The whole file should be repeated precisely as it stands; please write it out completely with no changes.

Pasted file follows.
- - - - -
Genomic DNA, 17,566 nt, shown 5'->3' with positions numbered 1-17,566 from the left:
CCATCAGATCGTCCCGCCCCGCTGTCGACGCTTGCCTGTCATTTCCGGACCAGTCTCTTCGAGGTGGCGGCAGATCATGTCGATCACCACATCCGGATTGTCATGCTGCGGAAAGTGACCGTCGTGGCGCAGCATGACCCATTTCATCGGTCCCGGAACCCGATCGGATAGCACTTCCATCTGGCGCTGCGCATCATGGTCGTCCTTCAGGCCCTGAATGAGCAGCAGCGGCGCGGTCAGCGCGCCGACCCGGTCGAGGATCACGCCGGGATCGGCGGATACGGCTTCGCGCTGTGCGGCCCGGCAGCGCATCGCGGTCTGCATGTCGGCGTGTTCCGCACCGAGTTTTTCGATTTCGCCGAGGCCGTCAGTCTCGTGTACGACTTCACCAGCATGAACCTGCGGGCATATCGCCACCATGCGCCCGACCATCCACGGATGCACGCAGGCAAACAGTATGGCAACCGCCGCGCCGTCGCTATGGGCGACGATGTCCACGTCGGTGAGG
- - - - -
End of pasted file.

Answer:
Genomic DNA, 17,566 nt, shown 5'->3' with positions numbered 1-17,566 from the left:
CCATCAGATCGTCCCGCCCCGCTGTCGACGCTTGCCTGTCATTTCCGGACCAGTCTCTTCGAGGTGGCGGCAGATCATGTCGATCACCACATCCGGATTGTCATGCTGCGGAAAGTGACCGTCGTGGCGCAGCATGACCCATTTCATCGGTCCCGGAACCCGATCGGATAGCACTTCCATCTGGCGCTGCGCATCATGGTCGTCCTTCAGGCCCTGAATGAGCAGCAGCGGCGCGGTCAGCGCGCCGACCCGGTCGAGGATCACGCCGGGATCGGCGGATACGGCTTCGCGCTGTGCGGCCCGGCAGCGCATCGCGGTCTGCATGTCGGCGTGTTCCGCACCGAGTTTTTCGATTTCGCCGAGGCCGTCAGTCTCGTGTACGACTTCACCAGCATGAACCTGCGGGCATATCGCCACCATGCGCCCGACCATCCACGGATGCACGCAGGCAAACAGTATGGCAACCGCCGCGCCGTCGCTATGGGCGACGATGTCCACGTCGGTGAGG